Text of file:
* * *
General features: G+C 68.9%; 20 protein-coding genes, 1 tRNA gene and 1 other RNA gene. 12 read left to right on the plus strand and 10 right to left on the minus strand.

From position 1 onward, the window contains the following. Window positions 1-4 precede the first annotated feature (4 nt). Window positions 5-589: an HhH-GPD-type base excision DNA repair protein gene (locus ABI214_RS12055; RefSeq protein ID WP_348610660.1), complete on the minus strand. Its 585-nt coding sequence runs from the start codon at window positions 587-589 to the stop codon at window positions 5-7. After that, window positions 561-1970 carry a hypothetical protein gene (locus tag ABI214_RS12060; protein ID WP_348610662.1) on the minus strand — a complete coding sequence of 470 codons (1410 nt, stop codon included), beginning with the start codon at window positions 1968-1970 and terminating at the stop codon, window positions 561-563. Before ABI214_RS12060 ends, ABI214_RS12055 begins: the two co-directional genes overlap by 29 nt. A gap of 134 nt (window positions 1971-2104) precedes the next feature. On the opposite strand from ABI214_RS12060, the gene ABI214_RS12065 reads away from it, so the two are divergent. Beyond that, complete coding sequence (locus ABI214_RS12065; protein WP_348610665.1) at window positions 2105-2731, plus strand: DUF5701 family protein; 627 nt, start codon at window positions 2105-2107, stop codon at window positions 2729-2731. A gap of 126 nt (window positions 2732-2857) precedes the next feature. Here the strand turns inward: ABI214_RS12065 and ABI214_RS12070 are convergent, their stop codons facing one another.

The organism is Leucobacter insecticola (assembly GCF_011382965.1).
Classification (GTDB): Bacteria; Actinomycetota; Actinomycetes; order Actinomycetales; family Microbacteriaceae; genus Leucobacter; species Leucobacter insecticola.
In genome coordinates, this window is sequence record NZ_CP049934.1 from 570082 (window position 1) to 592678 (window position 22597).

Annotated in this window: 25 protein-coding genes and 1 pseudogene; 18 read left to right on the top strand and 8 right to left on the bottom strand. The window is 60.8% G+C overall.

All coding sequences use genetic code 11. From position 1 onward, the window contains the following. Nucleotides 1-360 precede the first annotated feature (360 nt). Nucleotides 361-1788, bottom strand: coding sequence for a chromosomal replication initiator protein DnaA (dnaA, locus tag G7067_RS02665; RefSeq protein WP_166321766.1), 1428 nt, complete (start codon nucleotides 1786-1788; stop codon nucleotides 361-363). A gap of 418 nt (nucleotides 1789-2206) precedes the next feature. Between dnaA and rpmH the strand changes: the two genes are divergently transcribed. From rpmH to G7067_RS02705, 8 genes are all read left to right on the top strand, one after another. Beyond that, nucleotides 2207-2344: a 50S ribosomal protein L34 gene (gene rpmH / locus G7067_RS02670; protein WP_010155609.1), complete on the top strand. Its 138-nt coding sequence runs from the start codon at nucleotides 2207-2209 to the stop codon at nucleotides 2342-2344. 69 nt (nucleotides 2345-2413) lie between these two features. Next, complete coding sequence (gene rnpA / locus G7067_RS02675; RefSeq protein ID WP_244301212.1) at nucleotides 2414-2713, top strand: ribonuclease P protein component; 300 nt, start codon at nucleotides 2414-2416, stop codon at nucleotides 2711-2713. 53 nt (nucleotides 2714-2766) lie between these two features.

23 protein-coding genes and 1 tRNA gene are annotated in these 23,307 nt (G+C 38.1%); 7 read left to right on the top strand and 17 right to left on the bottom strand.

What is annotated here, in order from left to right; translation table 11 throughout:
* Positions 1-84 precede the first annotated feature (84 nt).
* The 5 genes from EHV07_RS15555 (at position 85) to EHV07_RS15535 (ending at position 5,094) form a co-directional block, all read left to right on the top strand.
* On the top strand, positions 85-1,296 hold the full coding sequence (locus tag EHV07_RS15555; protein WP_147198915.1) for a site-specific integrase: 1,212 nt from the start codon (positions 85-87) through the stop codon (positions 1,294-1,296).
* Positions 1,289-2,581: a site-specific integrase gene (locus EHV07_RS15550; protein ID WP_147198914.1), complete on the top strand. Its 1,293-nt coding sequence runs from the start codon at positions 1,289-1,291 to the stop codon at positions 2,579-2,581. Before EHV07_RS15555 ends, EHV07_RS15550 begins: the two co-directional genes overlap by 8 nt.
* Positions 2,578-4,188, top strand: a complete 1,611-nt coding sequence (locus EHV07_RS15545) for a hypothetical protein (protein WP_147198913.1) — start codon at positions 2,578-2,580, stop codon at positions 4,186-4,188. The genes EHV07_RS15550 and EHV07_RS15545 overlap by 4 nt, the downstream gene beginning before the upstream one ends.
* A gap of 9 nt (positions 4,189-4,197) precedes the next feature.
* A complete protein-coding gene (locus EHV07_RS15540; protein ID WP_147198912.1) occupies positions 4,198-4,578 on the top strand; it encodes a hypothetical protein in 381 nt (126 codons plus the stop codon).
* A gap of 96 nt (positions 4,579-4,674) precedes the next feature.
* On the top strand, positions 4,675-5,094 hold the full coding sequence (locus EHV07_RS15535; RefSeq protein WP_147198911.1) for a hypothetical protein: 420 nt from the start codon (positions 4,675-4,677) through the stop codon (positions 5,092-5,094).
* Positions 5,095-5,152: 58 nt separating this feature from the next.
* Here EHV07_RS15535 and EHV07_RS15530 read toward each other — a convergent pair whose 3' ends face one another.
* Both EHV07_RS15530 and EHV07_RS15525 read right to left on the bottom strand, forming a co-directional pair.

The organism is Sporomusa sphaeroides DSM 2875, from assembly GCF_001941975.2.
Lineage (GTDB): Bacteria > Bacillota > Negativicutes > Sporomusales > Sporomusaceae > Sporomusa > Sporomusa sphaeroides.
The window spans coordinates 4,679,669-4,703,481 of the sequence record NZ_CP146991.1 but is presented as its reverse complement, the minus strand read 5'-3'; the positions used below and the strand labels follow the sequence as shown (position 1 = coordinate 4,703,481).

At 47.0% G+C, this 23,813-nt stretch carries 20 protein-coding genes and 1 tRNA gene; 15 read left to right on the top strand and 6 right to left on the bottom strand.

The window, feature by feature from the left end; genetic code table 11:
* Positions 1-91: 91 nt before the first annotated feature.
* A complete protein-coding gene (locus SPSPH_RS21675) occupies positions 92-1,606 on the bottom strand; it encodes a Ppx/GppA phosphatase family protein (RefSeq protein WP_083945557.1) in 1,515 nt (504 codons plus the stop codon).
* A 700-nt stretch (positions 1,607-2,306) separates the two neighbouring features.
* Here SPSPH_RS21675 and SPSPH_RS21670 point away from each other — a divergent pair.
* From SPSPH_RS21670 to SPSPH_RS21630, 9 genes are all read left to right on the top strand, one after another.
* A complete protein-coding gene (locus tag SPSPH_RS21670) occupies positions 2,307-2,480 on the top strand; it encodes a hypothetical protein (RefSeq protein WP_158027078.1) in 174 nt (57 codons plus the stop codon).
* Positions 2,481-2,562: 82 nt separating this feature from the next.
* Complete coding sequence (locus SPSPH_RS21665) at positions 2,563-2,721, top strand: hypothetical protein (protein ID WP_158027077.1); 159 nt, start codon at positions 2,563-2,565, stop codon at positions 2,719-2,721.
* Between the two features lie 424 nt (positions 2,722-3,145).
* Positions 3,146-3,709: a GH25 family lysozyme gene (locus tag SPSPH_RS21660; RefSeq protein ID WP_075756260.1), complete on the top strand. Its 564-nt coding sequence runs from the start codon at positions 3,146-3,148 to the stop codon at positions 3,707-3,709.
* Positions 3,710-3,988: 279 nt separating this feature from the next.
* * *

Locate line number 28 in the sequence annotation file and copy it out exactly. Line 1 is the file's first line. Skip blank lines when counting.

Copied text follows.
* A complete protein-coding gene (locus SPSPH_RS21675) occupies positions 92-1,606 on the bottom strand; it encodes a Ppx/GppA phosphatase family protein (RefSeq protein WP_083945557.1) in 1,515 nt (504 codons plus the stop codon).